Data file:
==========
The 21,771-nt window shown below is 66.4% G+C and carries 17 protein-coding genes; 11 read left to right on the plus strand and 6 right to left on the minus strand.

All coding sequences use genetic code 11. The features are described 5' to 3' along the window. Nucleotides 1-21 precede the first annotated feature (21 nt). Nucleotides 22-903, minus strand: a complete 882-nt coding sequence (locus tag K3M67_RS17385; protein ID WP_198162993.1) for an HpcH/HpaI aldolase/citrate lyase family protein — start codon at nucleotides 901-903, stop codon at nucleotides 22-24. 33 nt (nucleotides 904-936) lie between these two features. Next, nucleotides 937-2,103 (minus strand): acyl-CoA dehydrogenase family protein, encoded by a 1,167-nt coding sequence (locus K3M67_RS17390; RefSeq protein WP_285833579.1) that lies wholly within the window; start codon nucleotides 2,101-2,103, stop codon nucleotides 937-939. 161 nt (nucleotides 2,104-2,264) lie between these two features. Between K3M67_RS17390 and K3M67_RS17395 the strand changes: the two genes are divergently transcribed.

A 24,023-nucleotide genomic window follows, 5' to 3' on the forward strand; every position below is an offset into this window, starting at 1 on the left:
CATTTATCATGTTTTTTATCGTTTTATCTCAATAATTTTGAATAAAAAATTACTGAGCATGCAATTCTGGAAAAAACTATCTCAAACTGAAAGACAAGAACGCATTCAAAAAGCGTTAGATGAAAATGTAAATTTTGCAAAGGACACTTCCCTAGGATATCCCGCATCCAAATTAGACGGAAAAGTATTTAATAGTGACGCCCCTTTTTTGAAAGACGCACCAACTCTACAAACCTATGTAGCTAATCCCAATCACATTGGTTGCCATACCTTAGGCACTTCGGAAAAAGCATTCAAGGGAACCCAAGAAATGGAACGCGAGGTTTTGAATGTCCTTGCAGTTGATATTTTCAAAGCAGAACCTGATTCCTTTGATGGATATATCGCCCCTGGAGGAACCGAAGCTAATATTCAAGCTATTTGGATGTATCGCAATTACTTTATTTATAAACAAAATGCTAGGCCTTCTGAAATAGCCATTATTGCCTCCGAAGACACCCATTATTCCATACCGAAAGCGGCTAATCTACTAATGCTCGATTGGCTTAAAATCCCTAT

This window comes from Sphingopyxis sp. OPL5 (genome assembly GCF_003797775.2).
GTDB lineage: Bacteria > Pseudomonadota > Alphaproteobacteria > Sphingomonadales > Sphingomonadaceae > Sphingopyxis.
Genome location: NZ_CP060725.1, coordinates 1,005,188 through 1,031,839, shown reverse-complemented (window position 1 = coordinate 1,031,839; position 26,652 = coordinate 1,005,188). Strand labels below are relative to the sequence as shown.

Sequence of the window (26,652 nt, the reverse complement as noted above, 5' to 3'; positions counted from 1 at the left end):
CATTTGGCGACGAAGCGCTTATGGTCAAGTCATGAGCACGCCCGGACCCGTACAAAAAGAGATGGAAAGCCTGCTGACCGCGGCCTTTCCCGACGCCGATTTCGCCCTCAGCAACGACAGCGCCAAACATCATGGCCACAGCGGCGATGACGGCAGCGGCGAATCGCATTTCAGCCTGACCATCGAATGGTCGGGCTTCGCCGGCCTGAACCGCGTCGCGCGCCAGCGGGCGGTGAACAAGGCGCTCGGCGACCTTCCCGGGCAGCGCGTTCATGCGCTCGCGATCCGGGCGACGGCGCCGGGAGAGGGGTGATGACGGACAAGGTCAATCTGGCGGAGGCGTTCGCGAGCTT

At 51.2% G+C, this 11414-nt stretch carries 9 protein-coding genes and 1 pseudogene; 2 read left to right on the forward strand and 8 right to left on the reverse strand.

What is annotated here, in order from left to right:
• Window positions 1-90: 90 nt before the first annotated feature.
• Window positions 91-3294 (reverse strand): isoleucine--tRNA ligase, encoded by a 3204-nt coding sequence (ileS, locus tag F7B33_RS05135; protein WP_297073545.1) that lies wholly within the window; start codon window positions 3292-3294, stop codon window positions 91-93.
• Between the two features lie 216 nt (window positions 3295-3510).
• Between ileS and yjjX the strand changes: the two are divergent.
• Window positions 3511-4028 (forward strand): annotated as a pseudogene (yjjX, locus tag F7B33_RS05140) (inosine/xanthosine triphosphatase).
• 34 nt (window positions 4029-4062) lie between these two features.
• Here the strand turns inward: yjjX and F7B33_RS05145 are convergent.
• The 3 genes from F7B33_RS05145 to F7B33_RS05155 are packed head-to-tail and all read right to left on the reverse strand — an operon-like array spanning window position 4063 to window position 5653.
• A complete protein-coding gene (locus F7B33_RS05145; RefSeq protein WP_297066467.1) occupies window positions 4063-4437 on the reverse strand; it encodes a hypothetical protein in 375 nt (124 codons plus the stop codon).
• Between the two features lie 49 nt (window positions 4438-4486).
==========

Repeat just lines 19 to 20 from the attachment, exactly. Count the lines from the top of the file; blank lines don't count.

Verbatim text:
• The 3 genes from F7B33_RS05145 to F7B33_RS05155 are packed head-to-tail and all read right to left on the reverse strand — an operon-like array spanning window position 4063 to window position 5653.
• A complete protein-coding gene (locus F7B33_RS05145; RefSeq protein WP_297066467.1) occupies window positions 4063-4437 on the reverse strand; it encodes a hypothetical protein in 375 nt (124 codons plus the stop codon).